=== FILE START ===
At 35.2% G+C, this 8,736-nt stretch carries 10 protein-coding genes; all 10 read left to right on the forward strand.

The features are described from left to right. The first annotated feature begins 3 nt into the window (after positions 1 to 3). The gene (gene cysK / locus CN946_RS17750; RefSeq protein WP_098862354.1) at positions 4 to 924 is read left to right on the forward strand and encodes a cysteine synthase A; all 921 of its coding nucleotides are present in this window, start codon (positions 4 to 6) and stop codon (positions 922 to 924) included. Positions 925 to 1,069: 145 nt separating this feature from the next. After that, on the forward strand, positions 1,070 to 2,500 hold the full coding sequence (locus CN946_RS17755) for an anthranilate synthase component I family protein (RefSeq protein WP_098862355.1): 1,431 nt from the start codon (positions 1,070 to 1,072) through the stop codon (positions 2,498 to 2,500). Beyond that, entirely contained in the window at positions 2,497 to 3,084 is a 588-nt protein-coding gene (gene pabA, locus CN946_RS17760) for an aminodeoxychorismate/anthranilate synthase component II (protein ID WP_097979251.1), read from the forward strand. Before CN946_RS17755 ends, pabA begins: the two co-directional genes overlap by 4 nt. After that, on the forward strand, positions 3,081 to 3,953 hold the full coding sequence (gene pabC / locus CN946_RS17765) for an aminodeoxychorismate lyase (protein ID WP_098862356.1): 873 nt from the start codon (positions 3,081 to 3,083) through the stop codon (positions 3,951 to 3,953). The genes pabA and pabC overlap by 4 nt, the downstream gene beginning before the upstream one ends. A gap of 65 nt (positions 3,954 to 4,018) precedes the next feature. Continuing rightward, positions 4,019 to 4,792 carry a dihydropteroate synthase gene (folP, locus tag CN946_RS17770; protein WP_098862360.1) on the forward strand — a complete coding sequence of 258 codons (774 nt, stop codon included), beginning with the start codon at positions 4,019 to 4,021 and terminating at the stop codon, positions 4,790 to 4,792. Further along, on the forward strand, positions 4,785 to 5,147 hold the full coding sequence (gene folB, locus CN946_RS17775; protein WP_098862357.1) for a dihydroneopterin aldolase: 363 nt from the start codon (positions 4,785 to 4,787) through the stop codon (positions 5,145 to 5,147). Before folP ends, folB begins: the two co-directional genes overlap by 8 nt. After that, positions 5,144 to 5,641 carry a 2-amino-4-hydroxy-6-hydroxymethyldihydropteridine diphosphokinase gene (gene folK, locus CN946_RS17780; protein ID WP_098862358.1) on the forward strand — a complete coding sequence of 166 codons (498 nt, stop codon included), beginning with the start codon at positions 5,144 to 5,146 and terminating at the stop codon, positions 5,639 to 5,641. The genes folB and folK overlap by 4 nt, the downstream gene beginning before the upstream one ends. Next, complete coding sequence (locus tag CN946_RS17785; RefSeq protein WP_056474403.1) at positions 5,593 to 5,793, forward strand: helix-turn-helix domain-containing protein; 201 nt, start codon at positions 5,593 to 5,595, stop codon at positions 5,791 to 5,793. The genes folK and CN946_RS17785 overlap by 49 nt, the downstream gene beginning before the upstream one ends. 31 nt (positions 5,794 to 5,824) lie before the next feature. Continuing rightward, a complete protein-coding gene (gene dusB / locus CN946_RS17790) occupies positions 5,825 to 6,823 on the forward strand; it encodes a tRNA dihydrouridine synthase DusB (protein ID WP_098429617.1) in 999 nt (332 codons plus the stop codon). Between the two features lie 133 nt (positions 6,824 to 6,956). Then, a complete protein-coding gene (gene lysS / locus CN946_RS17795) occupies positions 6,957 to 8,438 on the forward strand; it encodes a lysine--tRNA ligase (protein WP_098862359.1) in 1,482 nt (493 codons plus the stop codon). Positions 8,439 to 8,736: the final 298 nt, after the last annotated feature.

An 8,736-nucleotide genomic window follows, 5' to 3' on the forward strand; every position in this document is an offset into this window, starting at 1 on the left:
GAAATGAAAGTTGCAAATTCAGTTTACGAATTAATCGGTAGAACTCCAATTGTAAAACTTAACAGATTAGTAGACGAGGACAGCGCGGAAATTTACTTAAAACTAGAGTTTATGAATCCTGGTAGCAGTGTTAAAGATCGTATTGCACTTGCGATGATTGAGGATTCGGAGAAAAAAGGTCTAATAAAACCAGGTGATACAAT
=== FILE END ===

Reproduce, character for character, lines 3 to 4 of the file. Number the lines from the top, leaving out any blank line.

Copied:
An 8,736-nucleotide genomic window follows, 5' to 3' on the forward strand; every position in this document is an offset into this window, starting at 1 on the left:
GAAATGAAAGTTGCAAATTCAGTTTACGAATTAATCGGTAGAACTCCAATTGTAAAACTTAACAGATTAGTAGACGAGGACAGCGCGGAAATTTACTTAAAACTAGAGTTTATGAATCCTGGTAGCAGTGTTAAAGATCGTATTGCACTTGCGATGATTGAGGATTCGGAGAAAAAAGGTCTAATAAAACCAGGTGATACAAT